Hipaa Employee Data Retention

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					                       North Carolina Department of
                        Health and Human Services




       HIPAA Documentation Retention Guidelines for
       DHHS Divisions, Offices, Institutions, & Facilities




                                 DRAFT




                                Prepared By
                   NC DHHS HIPAA Program Management Office




                               November 22, 2010




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                                           Disclaimer
Information contained in this document represents the NC DHHS HIPAA Program Management
Office (PMO) staff’s views and interpretations of HIPAA and its accompanying regulations as
published in the Federal Register as of the release date of this document. Any conclusions or
recommendations contained herein are based on these interpretations. This information is
subject to change and should be used only for the purpose intended by the NC DHHS HIPAA
PMO. Unless otherwise noted on an individual document, the NC DHHS HIPAA PMO grants
permission to copy and distribute files, documents, and information for non-commercial use,
provided the items are copied and distributed without alteration. If you believe that information
obtained from this document is inaccurate or out-of-date, please notify the DHHS HIPAA PMO
via email at Dhhs.Hipaa.Program.Management.Office@ncmail.net.




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                                      Change History


          Version Date                                  Version Description

 V1 – March 20, 2002                 Original draft document




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                                                            Table of Contents

TABLE OF CONTENTS ........................................................................................................................................... V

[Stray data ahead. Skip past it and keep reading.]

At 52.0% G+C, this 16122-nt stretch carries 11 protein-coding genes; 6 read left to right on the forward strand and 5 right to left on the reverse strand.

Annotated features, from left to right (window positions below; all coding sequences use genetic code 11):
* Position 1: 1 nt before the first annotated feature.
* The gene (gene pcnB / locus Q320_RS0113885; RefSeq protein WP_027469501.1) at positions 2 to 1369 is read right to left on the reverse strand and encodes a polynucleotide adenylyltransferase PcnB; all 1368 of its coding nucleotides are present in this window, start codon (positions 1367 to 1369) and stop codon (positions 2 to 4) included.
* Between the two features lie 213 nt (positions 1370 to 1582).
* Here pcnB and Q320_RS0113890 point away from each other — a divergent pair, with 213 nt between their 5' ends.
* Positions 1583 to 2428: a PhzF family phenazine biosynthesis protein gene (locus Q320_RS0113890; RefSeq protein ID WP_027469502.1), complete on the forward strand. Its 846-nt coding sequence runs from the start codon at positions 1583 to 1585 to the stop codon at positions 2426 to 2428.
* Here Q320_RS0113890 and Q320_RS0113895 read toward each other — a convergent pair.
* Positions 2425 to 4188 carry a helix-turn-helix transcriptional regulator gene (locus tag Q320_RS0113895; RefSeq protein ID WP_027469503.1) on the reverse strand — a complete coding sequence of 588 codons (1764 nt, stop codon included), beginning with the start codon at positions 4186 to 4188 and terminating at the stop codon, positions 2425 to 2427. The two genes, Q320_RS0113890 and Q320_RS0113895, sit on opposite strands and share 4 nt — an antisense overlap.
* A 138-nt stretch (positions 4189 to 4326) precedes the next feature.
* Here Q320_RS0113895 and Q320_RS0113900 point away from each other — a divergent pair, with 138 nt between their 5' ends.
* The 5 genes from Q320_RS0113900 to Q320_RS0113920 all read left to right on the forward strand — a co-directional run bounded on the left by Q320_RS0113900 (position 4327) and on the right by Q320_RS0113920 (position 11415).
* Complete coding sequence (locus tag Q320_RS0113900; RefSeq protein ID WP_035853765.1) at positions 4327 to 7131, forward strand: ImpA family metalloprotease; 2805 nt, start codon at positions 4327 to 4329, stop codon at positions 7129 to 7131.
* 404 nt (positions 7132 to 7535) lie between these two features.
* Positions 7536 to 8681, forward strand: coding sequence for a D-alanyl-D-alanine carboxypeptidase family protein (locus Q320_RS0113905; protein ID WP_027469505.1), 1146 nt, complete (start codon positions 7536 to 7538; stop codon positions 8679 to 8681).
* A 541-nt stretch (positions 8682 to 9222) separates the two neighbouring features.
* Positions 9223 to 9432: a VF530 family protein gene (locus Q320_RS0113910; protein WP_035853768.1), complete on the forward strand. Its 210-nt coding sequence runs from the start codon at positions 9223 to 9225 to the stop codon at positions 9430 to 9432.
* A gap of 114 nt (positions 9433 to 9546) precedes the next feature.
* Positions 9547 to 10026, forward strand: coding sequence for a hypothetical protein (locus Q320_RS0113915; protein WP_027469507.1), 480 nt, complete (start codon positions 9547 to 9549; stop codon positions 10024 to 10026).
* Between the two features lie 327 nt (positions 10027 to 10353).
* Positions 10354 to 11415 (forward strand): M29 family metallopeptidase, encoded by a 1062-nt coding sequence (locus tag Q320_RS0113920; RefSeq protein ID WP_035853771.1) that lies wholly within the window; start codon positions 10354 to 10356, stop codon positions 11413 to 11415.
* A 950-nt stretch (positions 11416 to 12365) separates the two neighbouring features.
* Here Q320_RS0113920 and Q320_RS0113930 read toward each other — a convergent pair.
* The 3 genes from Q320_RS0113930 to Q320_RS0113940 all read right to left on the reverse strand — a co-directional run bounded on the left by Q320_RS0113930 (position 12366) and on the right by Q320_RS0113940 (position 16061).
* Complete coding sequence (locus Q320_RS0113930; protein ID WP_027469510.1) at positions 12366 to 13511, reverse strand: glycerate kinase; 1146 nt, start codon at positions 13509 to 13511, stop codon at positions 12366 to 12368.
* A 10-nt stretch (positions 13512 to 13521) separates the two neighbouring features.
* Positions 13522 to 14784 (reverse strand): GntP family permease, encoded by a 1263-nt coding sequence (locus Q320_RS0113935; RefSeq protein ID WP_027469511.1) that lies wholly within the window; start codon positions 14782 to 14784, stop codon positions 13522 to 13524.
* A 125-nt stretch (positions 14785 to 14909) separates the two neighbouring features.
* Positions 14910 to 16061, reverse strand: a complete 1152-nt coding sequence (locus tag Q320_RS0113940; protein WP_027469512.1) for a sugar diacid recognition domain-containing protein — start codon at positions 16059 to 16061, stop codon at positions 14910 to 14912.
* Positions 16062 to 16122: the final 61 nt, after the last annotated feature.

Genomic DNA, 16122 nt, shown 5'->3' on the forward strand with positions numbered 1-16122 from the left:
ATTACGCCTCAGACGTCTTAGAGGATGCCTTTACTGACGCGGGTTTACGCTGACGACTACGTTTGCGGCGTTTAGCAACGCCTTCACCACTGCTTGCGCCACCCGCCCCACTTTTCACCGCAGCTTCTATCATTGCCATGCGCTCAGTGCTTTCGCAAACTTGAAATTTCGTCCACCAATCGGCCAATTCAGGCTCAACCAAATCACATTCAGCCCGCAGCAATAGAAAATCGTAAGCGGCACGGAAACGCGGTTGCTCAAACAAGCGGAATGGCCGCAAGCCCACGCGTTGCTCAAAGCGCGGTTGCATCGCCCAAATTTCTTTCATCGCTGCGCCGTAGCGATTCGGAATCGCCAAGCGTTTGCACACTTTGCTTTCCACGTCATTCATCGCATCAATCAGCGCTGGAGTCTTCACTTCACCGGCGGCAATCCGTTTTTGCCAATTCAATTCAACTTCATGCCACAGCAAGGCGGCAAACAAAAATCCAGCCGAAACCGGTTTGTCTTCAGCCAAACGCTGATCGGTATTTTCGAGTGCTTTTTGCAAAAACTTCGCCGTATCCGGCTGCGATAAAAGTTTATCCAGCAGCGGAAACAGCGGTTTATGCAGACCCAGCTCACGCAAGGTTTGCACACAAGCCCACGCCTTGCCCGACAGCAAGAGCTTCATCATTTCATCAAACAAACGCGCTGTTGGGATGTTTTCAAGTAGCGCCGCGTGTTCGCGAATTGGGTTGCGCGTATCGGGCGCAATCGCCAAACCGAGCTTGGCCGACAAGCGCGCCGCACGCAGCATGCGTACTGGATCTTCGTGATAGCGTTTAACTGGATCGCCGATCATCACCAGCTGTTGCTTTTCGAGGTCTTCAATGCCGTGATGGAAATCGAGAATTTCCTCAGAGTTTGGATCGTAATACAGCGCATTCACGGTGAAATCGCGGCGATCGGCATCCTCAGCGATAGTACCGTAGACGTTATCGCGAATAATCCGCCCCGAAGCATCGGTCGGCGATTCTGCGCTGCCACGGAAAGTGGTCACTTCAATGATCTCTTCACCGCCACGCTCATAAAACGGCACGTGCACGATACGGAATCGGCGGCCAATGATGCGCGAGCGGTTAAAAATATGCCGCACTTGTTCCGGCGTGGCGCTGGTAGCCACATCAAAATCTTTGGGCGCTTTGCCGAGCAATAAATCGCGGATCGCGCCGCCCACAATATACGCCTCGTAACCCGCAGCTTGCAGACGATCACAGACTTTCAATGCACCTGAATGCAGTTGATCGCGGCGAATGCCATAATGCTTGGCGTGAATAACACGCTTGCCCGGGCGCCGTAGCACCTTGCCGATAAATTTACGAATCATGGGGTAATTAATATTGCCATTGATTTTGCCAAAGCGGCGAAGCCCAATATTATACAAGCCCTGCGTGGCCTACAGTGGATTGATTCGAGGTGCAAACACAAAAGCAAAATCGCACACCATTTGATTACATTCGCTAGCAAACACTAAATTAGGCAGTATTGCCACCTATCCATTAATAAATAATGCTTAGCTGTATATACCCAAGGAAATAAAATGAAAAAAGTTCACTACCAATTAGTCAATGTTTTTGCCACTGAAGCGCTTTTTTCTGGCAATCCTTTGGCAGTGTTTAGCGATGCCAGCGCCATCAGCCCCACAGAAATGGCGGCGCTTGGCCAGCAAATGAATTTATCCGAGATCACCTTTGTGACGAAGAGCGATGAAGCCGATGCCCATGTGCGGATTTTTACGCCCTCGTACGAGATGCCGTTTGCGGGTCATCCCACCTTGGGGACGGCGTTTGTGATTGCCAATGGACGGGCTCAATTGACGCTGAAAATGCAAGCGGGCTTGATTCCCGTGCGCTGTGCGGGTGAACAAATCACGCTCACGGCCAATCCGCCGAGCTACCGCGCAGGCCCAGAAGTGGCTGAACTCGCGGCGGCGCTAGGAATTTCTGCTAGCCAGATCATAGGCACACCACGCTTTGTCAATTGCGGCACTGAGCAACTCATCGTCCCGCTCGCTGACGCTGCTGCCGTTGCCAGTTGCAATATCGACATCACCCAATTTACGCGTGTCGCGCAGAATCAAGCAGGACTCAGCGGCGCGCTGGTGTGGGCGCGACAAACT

1.      PURPOSE ...........................................................................................................................................................6

2.      APPLICABILITY ..............................................................................................................................................6

3.      DOCUMENTATION GUIDELINES ...............................................................................................................6

4.      DOCUMENT CREATION, ORGANIZATION & VERSION CONTROL ............................................... 10

5.      FILING METHODS ........................................................................................................................................ 11

6.      DATA BACKUP AND SECURITY ............................................................................................................... 11

7.      DISPOSITION AND RETENTION. .............................................................................................................. 12




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1. Purpose
The purpose of this document is to provide guidance for DHHS divisions, offices, and state owned/operated local entities [hereinafter called “DHHS
entities”] in retaining the appropriate documentation to show they have taken all of the steps that can reasonably be expected to identify and comply
with HIPAA requirements. This process is often loosely referred to as “due diligence”.